The Athletic: "John Wall has to decide what’s important to him" after gang sign video

Jack Pilgrimabout 1 year


Aritcle written by:Jack PilgrimJack Pilgrim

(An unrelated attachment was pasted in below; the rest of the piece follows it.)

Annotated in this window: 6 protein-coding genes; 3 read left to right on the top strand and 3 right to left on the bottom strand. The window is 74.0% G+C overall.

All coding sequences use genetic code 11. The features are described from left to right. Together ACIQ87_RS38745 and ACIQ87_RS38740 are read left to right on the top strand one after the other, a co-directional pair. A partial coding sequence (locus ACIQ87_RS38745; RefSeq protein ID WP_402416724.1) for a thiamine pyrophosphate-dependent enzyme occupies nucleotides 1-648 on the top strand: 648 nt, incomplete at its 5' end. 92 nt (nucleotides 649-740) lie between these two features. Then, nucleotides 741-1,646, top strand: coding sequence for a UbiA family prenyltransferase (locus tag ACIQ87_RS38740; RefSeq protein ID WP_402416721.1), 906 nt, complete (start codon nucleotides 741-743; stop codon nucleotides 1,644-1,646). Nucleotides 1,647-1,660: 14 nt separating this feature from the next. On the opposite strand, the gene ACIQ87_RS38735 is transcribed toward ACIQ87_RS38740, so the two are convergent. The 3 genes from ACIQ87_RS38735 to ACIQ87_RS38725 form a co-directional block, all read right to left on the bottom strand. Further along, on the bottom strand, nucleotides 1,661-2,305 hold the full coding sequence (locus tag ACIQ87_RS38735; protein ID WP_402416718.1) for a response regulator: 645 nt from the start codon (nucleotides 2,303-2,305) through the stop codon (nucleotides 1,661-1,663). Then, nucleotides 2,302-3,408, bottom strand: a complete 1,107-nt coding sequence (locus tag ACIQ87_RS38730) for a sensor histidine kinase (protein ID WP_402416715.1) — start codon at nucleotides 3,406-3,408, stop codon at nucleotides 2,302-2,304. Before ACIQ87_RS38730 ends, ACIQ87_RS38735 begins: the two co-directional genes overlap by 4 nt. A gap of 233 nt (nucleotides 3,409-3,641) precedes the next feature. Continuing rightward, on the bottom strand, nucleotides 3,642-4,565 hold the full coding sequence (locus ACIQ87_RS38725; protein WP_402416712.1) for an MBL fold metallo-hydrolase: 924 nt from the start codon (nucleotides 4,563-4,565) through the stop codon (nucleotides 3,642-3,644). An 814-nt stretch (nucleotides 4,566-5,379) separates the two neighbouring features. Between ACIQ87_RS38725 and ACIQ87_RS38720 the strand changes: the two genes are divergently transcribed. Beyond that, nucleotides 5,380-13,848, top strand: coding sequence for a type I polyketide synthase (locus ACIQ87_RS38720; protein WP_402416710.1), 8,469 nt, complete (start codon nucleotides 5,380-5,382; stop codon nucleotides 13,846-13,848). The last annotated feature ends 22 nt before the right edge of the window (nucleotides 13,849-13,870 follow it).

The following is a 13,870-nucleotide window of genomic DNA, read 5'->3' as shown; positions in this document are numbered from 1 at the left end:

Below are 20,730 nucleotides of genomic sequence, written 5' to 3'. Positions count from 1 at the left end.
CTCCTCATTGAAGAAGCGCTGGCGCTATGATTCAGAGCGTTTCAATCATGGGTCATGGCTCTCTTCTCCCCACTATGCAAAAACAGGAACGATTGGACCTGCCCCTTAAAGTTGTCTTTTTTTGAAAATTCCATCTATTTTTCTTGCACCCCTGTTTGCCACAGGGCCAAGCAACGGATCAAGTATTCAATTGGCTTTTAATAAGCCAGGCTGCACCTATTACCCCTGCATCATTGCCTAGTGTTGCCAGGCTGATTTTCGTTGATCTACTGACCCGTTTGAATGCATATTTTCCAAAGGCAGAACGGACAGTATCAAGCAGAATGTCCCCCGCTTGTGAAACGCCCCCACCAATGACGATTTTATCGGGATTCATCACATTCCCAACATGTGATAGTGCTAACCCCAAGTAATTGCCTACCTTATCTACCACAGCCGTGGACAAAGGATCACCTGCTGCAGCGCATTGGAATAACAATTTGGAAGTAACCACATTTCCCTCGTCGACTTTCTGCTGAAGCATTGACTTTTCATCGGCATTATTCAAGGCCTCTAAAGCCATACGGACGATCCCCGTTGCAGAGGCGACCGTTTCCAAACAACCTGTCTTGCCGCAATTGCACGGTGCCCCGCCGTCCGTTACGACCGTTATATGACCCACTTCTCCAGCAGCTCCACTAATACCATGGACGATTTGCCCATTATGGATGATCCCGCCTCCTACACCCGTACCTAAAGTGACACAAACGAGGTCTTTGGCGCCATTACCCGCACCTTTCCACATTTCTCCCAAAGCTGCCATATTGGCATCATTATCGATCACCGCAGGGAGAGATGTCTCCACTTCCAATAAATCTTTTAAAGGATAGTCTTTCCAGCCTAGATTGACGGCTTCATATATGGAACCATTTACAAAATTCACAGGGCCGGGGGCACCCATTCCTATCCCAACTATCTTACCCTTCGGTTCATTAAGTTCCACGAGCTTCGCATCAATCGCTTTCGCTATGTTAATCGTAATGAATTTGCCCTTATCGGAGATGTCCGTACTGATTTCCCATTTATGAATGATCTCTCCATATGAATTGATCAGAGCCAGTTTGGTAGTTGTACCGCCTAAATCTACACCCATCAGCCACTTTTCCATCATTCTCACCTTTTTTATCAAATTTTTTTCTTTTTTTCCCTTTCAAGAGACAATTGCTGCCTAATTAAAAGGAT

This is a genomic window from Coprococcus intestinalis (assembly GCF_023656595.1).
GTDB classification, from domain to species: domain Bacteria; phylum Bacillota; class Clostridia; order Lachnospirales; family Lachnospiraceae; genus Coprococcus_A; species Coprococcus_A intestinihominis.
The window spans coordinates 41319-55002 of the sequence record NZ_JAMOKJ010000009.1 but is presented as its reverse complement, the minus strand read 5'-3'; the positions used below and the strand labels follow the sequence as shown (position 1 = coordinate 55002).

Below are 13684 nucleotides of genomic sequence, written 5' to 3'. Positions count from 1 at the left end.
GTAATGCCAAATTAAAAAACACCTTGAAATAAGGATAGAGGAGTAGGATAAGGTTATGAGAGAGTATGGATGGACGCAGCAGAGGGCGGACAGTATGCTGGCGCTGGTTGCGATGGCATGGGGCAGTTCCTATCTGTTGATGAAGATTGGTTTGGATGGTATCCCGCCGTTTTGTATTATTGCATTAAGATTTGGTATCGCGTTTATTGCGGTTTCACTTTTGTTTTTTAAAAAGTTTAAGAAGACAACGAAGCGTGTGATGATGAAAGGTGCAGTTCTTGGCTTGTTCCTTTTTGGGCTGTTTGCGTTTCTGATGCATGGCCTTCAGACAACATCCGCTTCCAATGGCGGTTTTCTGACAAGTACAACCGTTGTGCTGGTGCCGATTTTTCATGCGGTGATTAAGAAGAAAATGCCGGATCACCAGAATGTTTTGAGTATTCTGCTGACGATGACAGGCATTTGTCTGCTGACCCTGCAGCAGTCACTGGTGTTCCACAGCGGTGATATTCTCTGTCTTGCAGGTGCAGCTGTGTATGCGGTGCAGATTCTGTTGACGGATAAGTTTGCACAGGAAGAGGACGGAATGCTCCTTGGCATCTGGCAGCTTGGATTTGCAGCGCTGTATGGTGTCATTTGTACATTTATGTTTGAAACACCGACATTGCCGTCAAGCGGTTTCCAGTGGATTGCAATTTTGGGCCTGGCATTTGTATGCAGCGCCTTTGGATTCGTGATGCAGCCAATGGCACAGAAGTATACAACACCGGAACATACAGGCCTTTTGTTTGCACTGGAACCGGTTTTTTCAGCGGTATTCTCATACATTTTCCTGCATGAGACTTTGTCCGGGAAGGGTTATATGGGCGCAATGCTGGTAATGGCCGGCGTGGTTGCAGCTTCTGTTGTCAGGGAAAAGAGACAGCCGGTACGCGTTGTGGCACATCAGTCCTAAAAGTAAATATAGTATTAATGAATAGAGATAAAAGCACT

After a summer of good work off the court that included raising $550,000 to provide rent assistance for families in Ward 8 affected by the pandemic and leading a march against racial injustice, John Wall was in the news for all the wrong reasons this past weekend. In a 13-second clip posted on Twitter, a maskless, out-of-shape Wall was seen at a party flashing gang signs, the middle finger, and a red bandana. The video, which has been seen nearly three million times in the post above (and plenty more in reposts), sparked controversy among NBA media members and fans across the internet. For a player that has missed the last two seasons due to injury and various setbacks, along with growing leadership concerns, it simply wasn't a good look for the former Kentucky superstar. "First and foremost I want to apologize to my family, my teammates and all of those that have always supported me," Wall said in a statement on Twitter. "I made a mistake, something I regret. I will continue to work hard to be better on the court and more importantly off the court." After the video's release, Michael Lee of The Athletic wrote a column highlighting the growing concerns with Wall and the personal decisions he must face moving forward if he wants to be the leader and superstar point guard in the NBA that he claims he wants to be. "Wall doesn’t need any advice or condemnation. He needs a reminder that he’s worked too hard to toss away what he’s earned," Lee wrote. "The apology that he released on Twitter after social media put his embarrassing exploits on blast signaled that he is at least aware of the damage he has done to his reputation. Acknowledging the mistake – even if he wasn’t direct about what exactly he regretted (That the video was made public? Boasting his affiliation with the blood gang? Not practicing social distancing procedures during a pandemic?) – was an important and necessary step toward moving forward. "But from now until he eventually makes his return to an NBA floor, Wall is going to have to decide what’s really important to him." Lee added that Wall's downward trend in terms of total production and health isn't helping his case, either. In his own words, the NBA waits for no man. The Washington Wizards and the rest of the league will move on to the next player if he doesn't stay dedicated to returning to full strength and maturity becomes and issue. "Wall should be laying low, living in the lab and letting greater fools dominate the headlines with head-shaking shenanigans," he wrote. "The only videos he should be posting are encouraging shots on Instagram of him working out or dunking, not publicizing gang affiliations. "... Had this incident occurred five, 10 years ago, it could’ve been chalked up as a youthful indiscretion, a lesson from which Wall can learn and grow. But Wall isn’t some kid. He’s a 30-year-old, grown man who is fully aware of his responsibilities to set an example for his own children and others who admire him." For the entire column highlighting Wall's career and what's next for the former Wildcat, check it out over at The Athletic here. 

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